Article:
(Adds details on liquidity position, analyst comment, updates
May 23 Aeropostale Inc could raise going
concern doubts as soon as next year, as the struggling teen
apparel retailer burns up cash amid mounting losses, Morgan
Stanley analysts warned.
The company lost more than a fifth of its market value on
Friday, a day after it reported its sixth straight quarterly
loss and forecast a bigger-than-expected loss for the current
"We think (Aeropostale) is a structurally challenged
business in decline," Morgan Stanley analyst Kimberly
Greenberger said in a note.
Greenberger said she expects "going concern issues in
2015/2016" unless the company stabilizes its business.
Greenberger is a top-rated analyst for the company, according to
Thomson Reuters StarMine.
"Aeropostale occupies the weakest competitive position in
teen retail, and continues to cede market share to cheap fashion
retailers and other teen retailers," the analyst said.
Aeropostale's shares touched a low of $3.38 in midday
trading -- their lowest in more than 11 years, making the stock
the top percentage loser on the New York Stock Exchange.
The company said on Friday its first priority continues to
be maintaining appropriate levels of liquidity.
"We have sufficient liquidity to work through our working
capital needs with our $230-million revolver ...," the company
said in an email.
Aeropostale reported on Thursday a 13 percent drop in
same-store sales for the first quarter.
The sharp drop in same-store sales and the mounting losses
have raised liquidity concerns.
Aeropostale has a rating of 26 out of 100, according to
research firm Rapid Ratings, which gauges the financial health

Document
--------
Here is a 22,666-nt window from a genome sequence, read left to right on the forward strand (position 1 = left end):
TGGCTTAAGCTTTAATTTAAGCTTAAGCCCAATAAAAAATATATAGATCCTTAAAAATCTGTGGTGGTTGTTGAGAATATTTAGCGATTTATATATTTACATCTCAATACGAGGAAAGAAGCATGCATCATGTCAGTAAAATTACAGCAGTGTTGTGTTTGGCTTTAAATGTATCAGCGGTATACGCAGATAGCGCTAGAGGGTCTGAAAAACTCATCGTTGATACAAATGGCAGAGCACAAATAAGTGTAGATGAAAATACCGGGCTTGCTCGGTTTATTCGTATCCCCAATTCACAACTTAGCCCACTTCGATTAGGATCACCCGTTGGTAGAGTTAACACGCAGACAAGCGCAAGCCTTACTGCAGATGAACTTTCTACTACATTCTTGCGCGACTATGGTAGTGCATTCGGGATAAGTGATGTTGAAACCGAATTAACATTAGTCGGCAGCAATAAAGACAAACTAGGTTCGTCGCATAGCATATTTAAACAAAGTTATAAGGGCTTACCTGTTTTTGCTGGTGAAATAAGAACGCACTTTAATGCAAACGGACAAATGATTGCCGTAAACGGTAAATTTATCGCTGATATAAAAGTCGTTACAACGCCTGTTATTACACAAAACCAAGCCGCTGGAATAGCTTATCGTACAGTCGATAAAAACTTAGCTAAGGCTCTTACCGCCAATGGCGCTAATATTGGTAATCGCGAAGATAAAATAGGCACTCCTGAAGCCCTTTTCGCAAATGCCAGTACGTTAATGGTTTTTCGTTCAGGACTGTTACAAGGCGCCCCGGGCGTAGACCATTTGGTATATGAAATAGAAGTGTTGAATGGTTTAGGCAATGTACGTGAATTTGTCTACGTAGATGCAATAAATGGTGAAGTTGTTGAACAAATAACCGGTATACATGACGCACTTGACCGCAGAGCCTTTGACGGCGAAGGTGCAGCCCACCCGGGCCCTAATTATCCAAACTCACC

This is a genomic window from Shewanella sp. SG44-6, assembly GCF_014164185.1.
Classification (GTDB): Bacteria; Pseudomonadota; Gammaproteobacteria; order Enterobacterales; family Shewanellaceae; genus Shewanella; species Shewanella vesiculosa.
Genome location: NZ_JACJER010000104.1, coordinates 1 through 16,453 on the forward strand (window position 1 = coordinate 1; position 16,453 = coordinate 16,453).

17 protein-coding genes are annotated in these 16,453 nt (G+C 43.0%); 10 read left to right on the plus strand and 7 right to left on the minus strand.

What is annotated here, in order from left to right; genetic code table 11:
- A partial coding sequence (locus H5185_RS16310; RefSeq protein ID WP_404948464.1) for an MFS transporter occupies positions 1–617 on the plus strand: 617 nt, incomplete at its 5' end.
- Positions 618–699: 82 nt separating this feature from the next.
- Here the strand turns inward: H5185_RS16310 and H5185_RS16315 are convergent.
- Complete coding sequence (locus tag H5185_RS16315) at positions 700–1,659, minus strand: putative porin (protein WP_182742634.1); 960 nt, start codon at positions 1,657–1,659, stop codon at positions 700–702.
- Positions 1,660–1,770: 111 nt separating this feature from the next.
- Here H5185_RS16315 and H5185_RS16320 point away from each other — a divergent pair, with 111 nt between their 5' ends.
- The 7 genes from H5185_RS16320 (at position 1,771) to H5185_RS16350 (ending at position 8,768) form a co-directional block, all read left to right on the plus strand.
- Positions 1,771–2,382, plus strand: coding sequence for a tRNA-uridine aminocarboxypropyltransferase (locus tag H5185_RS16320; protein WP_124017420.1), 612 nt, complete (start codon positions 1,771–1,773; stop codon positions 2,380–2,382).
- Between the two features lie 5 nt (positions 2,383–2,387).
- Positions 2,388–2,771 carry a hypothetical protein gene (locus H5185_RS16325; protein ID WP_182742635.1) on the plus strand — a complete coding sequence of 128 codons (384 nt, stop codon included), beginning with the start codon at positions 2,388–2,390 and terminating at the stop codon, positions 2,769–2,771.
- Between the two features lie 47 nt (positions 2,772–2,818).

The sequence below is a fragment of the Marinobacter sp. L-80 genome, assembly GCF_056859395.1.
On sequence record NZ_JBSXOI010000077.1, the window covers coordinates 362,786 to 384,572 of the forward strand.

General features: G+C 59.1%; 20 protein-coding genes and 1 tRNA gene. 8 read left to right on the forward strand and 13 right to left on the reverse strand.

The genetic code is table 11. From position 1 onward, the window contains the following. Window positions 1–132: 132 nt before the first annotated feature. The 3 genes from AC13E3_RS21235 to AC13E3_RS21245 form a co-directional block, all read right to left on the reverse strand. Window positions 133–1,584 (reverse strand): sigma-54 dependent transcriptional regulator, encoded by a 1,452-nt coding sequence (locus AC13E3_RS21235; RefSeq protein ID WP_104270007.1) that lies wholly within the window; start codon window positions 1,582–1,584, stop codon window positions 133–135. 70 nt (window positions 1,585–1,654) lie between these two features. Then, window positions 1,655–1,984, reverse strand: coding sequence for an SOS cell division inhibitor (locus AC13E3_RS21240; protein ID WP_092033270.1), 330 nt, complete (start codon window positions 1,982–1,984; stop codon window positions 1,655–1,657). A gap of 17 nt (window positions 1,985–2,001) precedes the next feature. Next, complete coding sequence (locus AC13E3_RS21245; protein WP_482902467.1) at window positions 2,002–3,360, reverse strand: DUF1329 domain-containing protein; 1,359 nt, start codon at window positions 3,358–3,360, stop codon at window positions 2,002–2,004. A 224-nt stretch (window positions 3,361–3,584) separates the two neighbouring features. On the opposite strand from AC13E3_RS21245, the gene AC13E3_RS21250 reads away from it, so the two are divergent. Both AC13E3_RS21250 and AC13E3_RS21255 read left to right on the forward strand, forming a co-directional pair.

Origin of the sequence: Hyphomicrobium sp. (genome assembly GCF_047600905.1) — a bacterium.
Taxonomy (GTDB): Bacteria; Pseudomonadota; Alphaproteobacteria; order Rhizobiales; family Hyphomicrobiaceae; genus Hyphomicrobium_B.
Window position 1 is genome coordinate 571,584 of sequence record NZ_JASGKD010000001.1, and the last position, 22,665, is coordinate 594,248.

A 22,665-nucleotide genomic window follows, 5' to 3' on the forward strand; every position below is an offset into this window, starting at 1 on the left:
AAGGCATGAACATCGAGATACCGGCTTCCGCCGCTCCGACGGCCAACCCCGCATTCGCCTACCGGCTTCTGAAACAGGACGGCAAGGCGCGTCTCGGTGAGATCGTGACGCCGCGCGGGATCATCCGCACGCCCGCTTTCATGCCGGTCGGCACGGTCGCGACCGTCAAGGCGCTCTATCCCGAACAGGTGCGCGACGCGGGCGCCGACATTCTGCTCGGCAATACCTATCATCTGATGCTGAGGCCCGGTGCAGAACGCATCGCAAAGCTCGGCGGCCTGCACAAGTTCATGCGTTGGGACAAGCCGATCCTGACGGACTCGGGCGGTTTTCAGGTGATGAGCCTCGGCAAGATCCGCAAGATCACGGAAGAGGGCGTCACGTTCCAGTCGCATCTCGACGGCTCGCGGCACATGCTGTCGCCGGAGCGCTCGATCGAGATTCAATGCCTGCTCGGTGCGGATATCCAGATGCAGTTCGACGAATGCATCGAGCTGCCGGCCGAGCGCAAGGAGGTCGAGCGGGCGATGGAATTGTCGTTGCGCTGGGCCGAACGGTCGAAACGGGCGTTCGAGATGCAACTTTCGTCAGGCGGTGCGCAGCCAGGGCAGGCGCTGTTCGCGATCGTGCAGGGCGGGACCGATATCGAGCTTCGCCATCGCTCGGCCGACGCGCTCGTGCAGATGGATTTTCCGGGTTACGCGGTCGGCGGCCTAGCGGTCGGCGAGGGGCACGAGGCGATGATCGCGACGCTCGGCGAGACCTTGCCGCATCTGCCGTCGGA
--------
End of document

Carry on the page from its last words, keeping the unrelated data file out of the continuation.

of companies. The rating of 26 puts Aeropostale in the high-risk
The company ended the first quarter with cash and cash
equivalents of just $24.5 million, its lowest since 2000,
according to Cowen & Co analyst John Kernan.
Cowen & Co said in a note that the company burned $123
million in cash in the first quarter and was forced to tap into
its credit facility as it continued to discount to attract
Aeropostale struck a $150 million funding deal with Sycamore
Partners in March, but Kernan said that even with that lifeline
"a turnaround is hard to conceptualize".
"With a core business too far off the mark, and threatening
to tarnish the brand, we don't see things turning for Aero with
the environment as challenging as it is currently," BMO Capital
Markets analyst John Morris said in a client note.
Morgan Stanley, BMO, Cowen & Co, Janney Capital Markets,
Jefferies & Co and Topeka Capital Markets cut their price
targets on the stock.
According to Thomson Reuters data, at least four analysts
have a "sell" rating on Aeropostale, while 21 recommend "hold".
(Reporting by Siddharth Cavale and Shailaja Sharma in
Bangalore; Editing by Don Sebastian and Maju Samuel)